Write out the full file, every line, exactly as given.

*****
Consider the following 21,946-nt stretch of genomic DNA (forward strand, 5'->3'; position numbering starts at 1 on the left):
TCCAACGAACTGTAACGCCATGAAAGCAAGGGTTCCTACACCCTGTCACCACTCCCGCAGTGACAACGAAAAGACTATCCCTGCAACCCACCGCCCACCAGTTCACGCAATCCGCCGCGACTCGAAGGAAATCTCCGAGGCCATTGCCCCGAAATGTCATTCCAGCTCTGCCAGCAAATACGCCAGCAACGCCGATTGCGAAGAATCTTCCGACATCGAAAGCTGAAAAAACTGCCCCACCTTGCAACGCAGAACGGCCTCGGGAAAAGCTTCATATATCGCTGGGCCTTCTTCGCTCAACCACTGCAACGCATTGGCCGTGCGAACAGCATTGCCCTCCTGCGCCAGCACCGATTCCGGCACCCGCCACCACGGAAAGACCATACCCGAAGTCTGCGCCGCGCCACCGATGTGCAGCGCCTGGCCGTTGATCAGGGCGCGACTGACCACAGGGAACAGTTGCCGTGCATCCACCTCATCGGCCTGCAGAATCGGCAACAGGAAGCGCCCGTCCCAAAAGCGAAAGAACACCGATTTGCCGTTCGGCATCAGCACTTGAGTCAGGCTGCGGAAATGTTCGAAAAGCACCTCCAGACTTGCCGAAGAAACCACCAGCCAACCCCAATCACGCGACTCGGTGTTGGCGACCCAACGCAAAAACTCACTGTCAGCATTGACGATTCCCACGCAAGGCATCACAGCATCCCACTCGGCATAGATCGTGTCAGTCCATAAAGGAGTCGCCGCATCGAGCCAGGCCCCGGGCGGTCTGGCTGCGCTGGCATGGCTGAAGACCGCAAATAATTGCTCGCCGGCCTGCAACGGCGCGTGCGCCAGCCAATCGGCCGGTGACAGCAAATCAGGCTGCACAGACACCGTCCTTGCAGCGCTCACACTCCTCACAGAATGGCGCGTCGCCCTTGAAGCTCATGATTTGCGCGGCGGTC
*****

Consider the following 21,946-nt stretch of genomic DNA (forward strand, 5'->3'; position numbering starts at 1 on the left):
TCCAACGAACTGTAACGCCATGAAAGCAAGGGTTCCTACACCCTGTCACCACTCCCGCAGTGACAACGAAAAGACTATCCCTGCAACCCACCGCCCACCAGTTCACGCAATCCGCCGCGACTCGAAGGAAATCTCCGAGGCCATTGCCCCGAAATGTCATTCCAGCTCTGCCAGCAAATACGCCAGCAACGCCGATTGCGAAGAATCTTCCGACATCGAAAGCTGAAAAAACTGCCCCACCTTGCAACGCAGAACGGCCTCGGGAAAAGCTTCATATATCGCTGGGCCTTCTTCGCTCAACCACTGCAACGCATTGGCCGTGCGAACAGCATTGCCCTCCTGCGCCAGCACCGATTCCGGCACCCGCCACCACGGAAAGACCATACCCGAAGTCTGCGCCGCGCCACCGATGTGCAGCGCCTGGCCGTTGATCAGGGCGCGACTGACCACAGGGAACAGTTGCCGTGCATCCACCTCATCGGCCTGCAGAATCGGCAACAGGAAGCGCCCGTCCCAAAAGCGAAAGAACACCGATTTGCCGTTCGGCATCAGCACTTGAGTCAGGCTGCGGAAATGTTCGAAAAGCACCTCCAGACTTGCCGAAGAAACCACCAGCCAACCCCAATCACGCGACTCGGTGTTGGCGACCCAACGCAAAAACTCACTGTCAGCATTGACGATTCCCACGCAAGGCATCACAGCATCCCACTCGGCATAGATCGTGTCAGTCCATAAAGGAGTCGCCGCATCGAGCCAGGCCCCGGGCGGTCTGGCTGCGCTGGCATGGCTGAAGACCGCAAATAATTGCTCGCCGGCCTGCAACGGCGCGTGCGCCAGCCAATCGGCCGGTGACAGCAAATCAGGCTGCACAGACACCGTCCTTGCAGCGCTCACACTCCTCACAGAATGGCGCGTCGCCCTTGAAGCTCATGATTTGCGCGGCGGTC